WILLIAM BRANGHAM: But first: A new investigative report finds a disturbing pattern. Sexual abuse of students by other students happens more frequently in schools than reported, and the consequences for the offenders vary considerably.
Jeffrey Brown has the story.
JEFFREY BROWN: A hidden horror educators have long been warned not to ignore — that’s the description of sexual abuse in schools by the Associated Press, which published its story today.
AP Reporters found that students were seven times more likely than adults to sexually assault another student. During a four-year period, the AP tallied at least 17,000 cases around the country. These included many cases that were treated as bullying or hazing instead.
Emily Schmall is a member of the AP team. She joins me now from Dallas.
Emily, thanks for joining us.
One key point you’re making is that this happens more often than we know, right? Is it possible to say how pervasive it is?
EMILY SCHMALL, Associated Press: Yes, it’s absolutely true. It happens far more often, I think, than people realize.
To say exactly how pervasive it is, it’s difficult though, because, just like rape and sexual assault perpetrated in other places, rape and sexual assault in schools is definitely under-reported.
So, while we have been able to tally about 17,000 incidents over the four years, experts have told us it’s just the tip of the iceberg.
JEFFREY BROWN: So, let’s establish what we are talking about. Really, we’re going beyond bullying, beyond hazing. Tell us what you are looking at exactly.
EMILY SCHMALL: Yes.
So, we were very, very deliberate in what we counted. And we are looking at sexual assault as defined by the Justice Department, which means forced intercourse or sodomy, forced oral sex, the most severe forms of sexual assault.
We deliberately didn’t include categories like sexual harassment or bullying, even though, as you noted, sometimes, sex assaults are reported as these things.
JEFFREY BROWN: Well, so if you look at the rules governing schools, I gather that it really varies from state to state in terms of how much this is tracked and what kind of actions are taken.
EMILY SCHMALL: Yes, and even sometimes within school districts.
There’s no federal requirement that says schools have to track student-on-student sex assault, even though for a long time schools have been tracking things like free and reduced lunch, guns, drugs on school property. This is just something that they are not obligated to track.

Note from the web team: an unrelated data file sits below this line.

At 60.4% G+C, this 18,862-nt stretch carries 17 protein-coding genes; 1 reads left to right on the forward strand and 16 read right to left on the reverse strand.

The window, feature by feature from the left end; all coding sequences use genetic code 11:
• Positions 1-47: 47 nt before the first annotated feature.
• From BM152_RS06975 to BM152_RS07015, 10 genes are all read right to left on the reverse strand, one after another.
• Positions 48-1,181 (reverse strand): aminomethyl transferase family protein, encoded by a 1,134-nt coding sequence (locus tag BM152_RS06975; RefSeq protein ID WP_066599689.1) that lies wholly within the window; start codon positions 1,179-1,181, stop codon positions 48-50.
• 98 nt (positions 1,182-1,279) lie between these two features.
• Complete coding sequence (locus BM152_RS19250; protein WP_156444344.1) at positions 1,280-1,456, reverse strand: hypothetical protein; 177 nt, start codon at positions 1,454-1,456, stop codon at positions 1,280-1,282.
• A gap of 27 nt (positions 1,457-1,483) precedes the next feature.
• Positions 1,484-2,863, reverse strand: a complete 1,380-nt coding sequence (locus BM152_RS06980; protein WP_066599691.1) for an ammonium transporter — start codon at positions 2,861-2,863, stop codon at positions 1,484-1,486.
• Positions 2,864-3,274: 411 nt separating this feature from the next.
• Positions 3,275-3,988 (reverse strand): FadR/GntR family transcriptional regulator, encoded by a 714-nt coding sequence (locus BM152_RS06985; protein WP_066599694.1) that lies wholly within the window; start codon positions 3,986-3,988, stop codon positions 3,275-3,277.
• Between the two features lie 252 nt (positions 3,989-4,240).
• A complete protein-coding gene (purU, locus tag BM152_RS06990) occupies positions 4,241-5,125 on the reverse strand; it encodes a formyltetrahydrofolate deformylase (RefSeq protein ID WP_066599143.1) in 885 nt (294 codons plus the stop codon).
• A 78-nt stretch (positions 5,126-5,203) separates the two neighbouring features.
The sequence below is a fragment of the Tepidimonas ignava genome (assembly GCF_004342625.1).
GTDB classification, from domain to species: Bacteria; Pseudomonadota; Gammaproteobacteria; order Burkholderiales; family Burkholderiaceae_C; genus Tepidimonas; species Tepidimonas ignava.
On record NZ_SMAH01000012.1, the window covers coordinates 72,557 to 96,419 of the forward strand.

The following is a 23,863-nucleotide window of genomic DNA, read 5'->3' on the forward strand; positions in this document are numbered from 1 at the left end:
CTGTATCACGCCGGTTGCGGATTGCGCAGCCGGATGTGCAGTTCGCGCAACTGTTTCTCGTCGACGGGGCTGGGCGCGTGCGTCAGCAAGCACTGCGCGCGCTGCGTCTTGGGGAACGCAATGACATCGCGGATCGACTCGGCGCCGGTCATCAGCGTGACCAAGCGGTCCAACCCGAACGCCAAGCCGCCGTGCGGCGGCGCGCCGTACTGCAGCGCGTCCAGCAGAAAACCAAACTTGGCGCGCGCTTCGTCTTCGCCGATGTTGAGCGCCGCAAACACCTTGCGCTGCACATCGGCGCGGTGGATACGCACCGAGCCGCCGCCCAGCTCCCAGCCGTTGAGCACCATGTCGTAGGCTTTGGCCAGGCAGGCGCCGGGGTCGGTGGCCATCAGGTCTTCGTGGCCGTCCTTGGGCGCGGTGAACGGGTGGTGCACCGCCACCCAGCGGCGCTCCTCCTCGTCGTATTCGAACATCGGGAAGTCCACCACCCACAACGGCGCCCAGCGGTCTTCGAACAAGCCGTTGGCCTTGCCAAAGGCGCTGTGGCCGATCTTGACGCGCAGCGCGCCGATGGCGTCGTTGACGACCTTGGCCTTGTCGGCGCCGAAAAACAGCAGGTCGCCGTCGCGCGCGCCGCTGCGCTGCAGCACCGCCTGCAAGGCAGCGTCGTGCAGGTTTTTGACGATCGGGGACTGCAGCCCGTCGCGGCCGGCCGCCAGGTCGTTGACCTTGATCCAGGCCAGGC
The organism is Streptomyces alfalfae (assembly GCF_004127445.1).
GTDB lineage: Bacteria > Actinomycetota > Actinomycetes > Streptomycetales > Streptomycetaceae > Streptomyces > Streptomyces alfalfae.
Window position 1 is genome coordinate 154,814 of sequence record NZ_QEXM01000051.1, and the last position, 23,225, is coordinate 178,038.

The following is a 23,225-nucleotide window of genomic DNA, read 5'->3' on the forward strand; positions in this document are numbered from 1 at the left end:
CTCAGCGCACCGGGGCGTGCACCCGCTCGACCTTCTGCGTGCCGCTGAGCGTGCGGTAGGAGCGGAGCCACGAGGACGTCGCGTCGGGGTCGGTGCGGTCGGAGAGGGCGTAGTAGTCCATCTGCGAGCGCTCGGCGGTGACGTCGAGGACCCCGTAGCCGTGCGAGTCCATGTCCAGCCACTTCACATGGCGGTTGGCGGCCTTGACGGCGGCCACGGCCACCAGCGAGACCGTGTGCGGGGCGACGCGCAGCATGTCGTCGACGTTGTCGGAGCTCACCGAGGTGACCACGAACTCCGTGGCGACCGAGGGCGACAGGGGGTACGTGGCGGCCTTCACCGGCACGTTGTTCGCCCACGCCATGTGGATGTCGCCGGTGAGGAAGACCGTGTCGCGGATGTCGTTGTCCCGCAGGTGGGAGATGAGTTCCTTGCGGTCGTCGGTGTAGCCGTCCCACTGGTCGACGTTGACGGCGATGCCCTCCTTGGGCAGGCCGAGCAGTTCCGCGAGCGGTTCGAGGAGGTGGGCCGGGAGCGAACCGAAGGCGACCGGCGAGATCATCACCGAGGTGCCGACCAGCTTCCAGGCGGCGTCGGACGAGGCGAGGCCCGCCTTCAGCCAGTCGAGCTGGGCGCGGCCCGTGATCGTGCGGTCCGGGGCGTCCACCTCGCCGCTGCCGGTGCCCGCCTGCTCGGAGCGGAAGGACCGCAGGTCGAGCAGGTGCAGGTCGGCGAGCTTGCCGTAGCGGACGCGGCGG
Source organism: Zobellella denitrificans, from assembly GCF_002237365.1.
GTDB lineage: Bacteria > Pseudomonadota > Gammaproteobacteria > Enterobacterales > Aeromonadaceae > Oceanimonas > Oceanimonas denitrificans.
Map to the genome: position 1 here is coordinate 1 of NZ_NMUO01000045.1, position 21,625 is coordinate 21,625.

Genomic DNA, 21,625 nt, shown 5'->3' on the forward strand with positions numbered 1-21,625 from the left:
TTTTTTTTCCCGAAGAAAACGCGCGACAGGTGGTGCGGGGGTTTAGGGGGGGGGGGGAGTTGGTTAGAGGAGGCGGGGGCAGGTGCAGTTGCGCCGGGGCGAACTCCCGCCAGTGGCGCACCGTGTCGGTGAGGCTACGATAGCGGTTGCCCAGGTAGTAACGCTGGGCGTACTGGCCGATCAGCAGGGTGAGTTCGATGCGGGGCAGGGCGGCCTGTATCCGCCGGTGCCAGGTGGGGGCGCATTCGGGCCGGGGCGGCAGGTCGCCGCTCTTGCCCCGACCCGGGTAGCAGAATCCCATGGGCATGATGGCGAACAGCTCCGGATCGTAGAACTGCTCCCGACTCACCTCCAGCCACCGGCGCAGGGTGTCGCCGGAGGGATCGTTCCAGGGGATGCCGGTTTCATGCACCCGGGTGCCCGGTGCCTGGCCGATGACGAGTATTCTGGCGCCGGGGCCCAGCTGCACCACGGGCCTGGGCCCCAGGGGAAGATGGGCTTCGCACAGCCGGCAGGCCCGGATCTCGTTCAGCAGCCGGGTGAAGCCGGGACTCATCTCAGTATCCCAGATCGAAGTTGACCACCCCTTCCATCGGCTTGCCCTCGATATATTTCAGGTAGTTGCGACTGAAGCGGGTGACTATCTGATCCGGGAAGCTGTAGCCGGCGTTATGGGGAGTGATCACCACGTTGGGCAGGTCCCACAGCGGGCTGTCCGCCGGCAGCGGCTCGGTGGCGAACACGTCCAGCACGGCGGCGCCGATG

So, various states do collect some sort of information, but it’s inconsistent state to state. And a lot of times, school districts sort of have the discretion over how they report these things. Therefore, in a case — there were plenty of cases we found where they have led to a criminal charge, but the act it itself was categorized and reported to the state as bullying or as sexual harassment or as a lesser form of sex offense.
JEFFREY BROWN: You referred to this a little bit earlier, Emily. Just in terms of why these cases float so much under the radar, why we know so little, spell that out a little bit.
EMILY SCHMALL: Yes, so the experts we spoke to said there’s just a real reluctance on the part of not only school administrators, but parents as well, to acknowledge this for what it is.
They have a hard time recognizing that kids at such a young age can be perpetrators or be victimized in this way. So, that’s part of it.
The other part is that a lot of schools have said that they aren’t really aware of what they are supposed to do when an allegation of sexual assault between students surfaces. And then, lastly, some experts have actually said that schools are just looking after their public image more than they are the victims.
JEFFREY BROWN: And, of course, in the wider public, it’s just something hard for all of us to want to even discuss, I assume.
EMILY SCHMALL: I think so.
I mean, I think there’s still really a stigma about sexual violence, not only in the context of K-12 schools, but in our country at large. So it’s even more intense at the younger school level.
JEFFREY BROWN: Well, so what can or should be done? What — for parents, for educators? What are the experts telling you?
EMILY SCHMALL: Well, the experts are saying that, you know, there is a real reluctance among, not only school administrators, but parents as well, to acknowledge, even, that this is happening and that kids of such a young age are perpetrating these kinds of offenses.
So the experts say that it needs to be recognized for what it is. There are a lot of people working in the space of how we solve this, how we empower other kids to report it. It is actually something that we’re going to be taking on later on in the series. Our stories are running every Monday in May.
JEFFREY BROWN: All right, Emily Schmall of the AP, thank you very much.
EMILY SCHMALL: Thank you.